“You could also think of Ramadan as a slightly lengthier taper before the marathon. And if you call it a taper, a more relaxed period, hopefully that can lead to less pressure.
“Don’t be too rigid with yourself. It comes back down to being realistic with your expectations and you need to be sensible and realise that Ramadan is here, and that’s your priority – your fasting and your worship – and you’re going to try to fit in your training in the best ways you can.”
Haroon Mota at the 2022 TCS London Marathon
“Ramadan means you have an entire month to experiment. What might work for you and your routine at the start of Ramadan doesn’t necessarily need to stick, so be flexible and do what works for you. You will come across people who are doing different things and running at different times, so don’t feel pressured to do the same. Make things work for you; you’re an individual.”
Seize new opportunities
“Runners can often neglect some of the key principles of training, namely strength, flexibility, core, and even rest. If you’re a person who neglects strength training, Ramadan offers a great opportunity; you’ve got a month to put in a block of core training once or twice a week and you only need 20 to 30 minutes of squats lunges, deadlifts, calf raises and so on. If you can fit in a couple of sessions a week, it will make a big difference.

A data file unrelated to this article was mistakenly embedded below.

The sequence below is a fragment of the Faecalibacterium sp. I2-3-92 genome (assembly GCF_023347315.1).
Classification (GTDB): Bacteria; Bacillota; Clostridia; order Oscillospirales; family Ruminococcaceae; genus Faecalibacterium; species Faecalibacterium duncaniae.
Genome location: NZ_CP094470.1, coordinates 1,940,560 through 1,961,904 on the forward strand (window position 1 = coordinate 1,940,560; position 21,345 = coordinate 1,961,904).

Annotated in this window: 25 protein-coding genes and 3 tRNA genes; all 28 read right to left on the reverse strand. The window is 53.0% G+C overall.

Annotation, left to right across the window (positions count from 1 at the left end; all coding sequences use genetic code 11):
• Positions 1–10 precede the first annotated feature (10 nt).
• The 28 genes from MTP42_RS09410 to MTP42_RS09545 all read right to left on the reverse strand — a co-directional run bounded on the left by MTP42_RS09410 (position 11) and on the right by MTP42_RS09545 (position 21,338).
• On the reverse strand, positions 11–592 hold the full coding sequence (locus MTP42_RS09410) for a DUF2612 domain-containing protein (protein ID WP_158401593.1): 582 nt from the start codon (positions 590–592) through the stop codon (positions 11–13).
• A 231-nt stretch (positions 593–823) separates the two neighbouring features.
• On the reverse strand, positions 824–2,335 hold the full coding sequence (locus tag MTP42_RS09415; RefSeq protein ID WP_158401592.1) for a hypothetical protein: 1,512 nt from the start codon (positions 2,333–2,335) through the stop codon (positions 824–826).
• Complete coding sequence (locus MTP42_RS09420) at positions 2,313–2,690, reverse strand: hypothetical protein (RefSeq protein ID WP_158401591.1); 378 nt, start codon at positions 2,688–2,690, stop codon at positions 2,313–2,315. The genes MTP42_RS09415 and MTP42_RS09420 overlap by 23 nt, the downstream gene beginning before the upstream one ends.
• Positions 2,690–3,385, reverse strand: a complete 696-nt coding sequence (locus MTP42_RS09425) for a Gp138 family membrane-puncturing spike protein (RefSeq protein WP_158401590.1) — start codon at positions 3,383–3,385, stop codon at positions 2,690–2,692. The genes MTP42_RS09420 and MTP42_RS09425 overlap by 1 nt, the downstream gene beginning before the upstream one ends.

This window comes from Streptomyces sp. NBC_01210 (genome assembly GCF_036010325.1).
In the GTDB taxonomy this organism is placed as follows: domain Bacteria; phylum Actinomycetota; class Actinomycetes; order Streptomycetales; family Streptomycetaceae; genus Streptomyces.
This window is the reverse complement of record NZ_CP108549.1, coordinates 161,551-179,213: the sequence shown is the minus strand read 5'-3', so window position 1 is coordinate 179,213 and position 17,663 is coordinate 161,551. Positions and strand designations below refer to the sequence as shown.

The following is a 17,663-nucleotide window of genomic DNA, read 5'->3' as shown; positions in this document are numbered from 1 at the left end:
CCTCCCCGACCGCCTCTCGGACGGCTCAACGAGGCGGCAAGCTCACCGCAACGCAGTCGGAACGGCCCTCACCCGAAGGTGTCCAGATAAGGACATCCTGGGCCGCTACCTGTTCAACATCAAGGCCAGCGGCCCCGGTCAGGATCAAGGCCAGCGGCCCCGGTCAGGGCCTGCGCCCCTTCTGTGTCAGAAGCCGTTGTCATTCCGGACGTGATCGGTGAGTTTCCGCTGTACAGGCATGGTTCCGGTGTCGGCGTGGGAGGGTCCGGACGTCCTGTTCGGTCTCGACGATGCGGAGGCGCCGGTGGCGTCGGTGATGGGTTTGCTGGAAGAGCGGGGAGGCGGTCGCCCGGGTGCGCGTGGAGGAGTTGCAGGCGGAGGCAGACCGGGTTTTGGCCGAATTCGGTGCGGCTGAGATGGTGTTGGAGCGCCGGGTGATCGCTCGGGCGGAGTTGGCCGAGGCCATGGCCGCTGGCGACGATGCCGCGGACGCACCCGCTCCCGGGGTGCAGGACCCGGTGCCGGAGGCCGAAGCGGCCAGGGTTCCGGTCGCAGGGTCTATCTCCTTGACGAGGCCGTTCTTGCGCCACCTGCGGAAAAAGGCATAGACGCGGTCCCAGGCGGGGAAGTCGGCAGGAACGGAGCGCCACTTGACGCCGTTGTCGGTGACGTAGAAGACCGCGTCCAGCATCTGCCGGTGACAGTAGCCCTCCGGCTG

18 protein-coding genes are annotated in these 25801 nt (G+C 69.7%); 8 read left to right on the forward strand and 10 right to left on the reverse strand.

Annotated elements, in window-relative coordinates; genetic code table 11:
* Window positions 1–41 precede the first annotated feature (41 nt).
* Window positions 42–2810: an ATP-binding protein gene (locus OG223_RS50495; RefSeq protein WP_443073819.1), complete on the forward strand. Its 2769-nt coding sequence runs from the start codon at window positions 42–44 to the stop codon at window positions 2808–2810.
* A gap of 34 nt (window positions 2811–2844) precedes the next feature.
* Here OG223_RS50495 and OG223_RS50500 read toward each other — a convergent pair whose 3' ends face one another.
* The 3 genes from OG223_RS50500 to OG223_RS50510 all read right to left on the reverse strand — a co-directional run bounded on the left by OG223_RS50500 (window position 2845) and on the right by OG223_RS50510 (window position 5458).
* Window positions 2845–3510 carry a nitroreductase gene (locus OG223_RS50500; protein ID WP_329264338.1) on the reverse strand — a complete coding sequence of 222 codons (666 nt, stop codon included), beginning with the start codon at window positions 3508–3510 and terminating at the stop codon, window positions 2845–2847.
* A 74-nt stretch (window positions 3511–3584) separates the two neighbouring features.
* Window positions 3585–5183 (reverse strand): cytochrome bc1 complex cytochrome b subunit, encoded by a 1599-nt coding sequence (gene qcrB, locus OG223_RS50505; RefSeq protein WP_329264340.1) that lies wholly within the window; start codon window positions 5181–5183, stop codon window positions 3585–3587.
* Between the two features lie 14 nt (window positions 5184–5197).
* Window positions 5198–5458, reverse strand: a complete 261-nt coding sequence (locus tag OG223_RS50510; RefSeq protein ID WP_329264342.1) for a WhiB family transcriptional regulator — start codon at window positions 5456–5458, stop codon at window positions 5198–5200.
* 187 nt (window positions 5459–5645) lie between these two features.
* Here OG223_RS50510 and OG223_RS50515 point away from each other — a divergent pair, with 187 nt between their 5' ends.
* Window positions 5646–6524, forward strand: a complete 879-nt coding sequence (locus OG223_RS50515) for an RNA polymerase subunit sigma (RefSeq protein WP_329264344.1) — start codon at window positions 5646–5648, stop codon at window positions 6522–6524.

“So, sacrifice one or two of your usual running sessions as part of your taper period during Ramadan to do some strength work like Pilates or yoga – these activities also promote mindfulness and offer a time to reflect.
“As much as you’re trying to build your fitness, Ramadan is also a great time to practise mindfulness and make sure you’re in the right sound mind to address the remainder of Ramadan and get yourself to Marathon Day. Practise positive imagery, relaxation and reflecting on being happy.”
Rest and recovery
“Try to squeeze in a nap whenever you can. Be sensible and realistic and listen to your body. Our usual routines are turned upside down during Ramadan; we’re staying up very late and getting up very early, and if you’re working and having to train, it can be very challenging.
“Try to get more sleep and if there are times during the day when you might not have time to sleep, you could try to put your feet up and rest. Rest is as important as sleep – put your phone away, close your eyes for a few minutes and try to relax; this can be rejuvenating and help us feel a bit more refreshed.”
Breaking your fast
“It’s important to recognise what your body needs, versus what you might be smelling from the kitchen! In many cultures the Iftaar feast includes a lot of fried foods and treats – so try to have these in moderation.